(Reuters) — Halliburton Co. said it reached a $1.1 billion settlement for a majority of claims against the company for its role in the BP oil spill in the Gulf of Mexico in 2010.
The settlement, which includes legal fees, is subject to approval by the U.S. District Court for the Eastern District of Louisiana.
The amount, to be paid in three installments over the next two years, will be put into a trust until all appeals are resolved, the company said.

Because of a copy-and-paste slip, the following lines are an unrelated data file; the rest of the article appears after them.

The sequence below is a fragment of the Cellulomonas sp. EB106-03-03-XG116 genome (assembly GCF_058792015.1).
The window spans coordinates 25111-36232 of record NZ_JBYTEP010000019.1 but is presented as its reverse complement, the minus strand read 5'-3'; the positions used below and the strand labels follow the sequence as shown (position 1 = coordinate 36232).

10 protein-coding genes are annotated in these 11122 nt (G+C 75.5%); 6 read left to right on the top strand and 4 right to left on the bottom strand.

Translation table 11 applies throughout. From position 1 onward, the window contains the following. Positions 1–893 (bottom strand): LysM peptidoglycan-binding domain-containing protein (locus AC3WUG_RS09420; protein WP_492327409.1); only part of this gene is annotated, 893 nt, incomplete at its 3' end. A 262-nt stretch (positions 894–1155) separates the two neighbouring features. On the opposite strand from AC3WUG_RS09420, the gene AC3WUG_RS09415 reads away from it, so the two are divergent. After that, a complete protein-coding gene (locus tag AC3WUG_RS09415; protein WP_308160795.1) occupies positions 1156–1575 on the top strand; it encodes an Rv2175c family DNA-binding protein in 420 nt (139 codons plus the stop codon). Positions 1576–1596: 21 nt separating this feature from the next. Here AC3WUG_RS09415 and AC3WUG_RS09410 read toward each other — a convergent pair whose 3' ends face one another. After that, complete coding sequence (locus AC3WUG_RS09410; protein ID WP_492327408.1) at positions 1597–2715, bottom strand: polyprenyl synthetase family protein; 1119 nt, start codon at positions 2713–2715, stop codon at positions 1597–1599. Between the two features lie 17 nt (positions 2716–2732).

Halliburton, North America's top oilfield services provider, had set aside $1.3 billion for costs related to the incident.
The Macondo accident spilled 4.9 million barrels of oil into the sea, according to the U.S. government, and killed 11 workers.
Rig contractor Transocean Ltd., which employed nine of the workers killed, agreed to pay $1.4 billion in settlement last year, while BP has paid about $28 billion so far.
Halliburton provided cementing services for BP at the Macondo drilling operation, including the placement of “centralizers” that help stabilize the well bore during cementing.
Halliburton had earlier blamed BP's decision to use only six centralizers — to save “time and money” — for the blowout.
Halliburton's shares were up slightly at $67.92 in morning trade on the New York Stock Exchange.